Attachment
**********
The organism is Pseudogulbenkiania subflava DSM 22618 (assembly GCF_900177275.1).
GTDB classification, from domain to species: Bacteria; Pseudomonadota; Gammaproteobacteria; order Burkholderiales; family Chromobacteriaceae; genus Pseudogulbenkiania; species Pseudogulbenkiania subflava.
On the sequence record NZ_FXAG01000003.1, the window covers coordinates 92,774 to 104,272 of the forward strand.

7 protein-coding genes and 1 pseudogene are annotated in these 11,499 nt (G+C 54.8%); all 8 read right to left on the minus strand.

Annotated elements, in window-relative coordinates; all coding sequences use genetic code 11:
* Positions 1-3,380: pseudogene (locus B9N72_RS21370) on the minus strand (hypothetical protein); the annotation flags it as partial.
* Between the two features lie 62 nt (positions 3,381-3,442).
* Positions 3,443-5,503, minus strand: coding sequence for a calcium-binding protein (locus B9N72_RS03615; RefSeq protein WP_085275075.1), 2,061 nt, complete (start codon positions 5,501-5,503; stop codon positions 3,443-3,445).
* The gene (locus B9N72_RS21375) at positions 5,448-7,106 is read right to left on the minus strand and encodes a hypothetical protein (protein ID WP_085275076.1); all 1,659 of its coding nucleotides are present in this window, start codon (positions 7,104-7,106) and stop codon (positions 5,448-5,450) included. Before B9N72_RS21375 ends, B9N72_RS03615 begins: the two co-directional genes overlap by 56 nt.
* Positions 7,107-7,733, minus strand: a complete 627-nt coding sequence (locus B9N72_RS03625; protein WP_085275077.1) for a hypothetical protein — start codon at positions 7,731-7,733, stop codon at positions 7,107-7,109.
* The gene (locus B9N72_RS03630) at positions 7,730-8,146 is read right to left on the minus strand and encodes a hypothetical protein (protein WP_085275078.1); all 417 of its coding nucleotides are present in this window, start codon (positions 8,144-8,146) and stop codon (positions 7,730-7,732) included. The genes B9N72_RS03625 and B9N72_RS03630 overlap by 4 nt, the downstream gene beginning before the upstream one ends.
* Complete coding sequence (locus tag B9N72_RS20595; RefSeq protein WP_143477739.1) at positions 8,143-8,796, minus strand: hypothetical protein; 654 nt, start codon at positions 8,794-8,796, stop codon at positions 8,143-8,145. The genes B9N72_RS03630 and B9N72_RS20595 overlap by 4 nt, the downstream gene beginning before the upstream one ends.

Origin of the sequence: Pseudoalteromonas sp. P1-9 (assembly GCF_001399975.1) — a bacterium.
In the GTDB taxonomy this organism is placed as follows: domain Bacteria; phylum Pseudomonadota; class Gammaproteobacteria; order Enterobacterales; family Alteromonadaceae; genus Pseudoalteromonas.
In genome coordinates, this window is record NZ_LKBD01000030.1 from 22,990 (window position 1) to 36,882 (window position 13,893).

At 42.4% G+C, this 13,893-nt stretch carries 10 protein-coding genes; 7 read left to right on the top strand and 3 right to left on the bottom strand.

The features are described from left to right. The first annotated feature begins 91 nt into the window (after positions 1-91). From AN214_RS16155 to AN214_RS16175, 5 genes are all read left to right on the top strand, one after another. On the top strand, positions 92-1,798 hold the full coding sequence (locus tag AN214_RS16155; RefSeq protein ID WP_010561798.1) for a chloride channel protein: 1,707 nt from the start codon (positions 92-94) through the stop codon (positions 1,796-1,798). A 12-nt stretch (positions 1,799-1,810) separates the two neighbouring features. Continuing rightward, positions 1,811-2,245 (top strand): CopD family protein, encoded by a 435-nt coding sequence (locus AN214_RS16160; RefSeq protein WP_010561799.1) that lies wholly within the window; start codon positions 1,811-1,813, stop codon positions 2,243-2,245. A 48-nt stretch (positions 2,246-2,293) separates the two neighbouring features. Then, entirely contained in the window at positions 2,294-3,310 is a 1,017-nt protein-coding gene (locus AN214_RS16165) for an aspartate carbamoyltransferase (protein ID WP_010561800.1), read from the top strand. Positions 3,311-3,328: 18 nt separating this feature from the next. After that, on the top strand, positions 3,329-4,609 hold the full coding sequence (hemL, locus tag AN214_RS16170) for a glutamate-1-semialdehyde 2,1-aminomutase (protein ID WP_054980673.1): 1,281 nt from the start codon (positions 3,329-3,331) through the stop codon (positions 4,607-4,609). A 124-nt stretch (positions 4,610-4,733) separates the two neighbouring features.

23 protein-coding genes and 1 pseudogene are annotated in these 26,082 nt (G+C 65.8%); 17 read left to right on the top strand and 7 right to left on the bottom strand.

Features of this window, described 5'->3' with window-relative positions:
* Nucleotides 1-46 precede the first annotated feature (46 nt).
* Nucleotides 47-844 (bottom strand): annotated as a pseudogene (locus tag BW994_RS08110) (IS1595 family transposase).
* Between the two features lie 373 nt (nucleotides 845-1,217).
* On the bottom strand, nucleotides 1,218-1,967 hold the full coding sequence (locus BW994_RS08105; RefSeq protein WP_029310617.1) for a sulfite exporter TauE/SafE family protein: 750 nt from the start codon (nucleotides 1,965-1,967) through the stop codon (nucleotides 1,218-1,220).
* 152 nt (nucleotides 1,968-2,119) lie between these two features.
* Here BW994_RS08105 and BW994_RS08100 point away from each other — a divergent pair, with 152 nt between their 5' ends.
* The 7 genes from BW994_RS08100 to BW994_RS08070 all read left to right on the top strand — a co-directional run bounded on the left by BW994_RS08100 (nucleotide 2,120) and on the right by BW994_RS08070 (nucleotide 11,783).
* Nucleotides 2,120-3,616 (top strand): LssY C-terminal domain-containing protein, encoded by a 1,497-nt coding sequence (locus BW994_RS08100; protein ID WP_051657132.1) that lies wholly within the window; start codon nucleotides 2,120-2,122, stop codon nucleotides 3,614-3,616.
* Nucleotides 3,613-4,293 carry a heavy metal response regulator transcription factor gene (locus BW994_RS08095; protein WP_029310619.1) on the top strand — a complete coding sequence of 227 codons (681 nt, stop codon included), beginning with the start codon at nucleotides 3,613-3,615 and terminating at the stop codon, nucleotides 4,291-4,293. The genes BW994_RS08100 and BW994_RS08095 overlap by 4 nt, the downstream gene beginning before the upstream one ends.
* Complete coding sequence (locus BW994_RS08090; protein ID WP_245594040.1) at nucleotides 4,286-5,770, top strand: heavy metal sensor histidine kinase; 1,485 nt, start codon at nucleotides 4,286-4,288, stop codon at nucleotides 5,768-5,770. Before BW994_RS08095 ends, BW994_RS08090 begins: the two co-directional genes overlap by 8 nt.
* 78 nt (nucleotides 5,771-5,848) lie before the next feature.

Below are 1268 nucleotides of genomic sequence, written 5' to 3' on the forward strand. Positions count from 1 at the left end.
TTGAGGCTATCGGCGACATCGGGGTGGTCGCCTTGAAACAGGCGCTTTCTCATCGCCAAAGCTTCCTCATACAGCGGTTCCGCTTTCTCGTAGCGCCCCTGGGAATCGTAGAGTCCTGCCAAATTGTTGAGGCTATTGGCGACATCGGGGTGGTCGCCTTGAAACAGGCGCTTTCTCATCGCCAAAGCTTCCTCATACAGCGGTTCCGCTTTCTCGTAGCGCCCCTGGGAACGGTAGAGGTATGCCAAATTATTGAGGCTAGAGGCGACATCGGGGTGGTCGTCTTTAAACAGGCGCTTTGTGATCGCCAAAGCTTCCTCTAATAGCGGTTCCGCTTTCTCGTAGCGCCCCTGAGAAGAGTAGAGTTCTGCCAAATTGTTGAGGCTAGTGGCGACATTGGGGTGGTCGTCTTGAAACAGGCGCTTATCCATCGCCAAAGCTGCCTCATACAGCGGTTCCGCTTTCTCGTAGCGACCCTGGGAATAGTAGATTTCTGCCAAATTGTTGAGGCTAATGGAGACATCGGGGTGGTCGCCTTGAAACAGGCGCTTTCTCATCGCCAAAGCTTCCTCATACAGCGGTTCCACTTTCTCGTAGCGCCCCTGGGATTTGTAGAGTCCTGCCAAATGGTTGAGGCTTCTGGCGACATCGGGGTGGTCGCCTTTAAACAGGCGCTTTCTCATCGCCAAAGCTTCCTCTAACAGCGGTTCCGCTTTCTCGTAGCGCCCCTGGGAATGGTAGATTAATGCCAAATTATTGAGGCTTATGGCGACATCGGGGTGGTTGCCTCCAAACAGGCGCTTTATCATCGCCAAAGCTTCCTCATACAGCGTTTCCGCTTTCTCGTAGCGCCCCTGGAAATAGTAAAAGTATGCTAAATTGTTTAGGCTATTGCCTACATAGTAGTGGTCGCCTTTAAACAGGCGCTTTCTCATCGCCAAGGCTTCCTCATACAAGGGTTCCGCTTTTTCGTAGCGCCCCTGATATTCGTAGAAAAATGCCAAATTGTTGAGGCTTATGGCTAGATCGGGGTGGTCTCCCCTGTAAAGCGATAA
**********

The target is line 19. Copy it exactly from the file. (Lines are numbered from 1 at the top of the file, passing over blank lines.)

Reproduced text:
Features of this window, described 5'->3' with window-relative positions: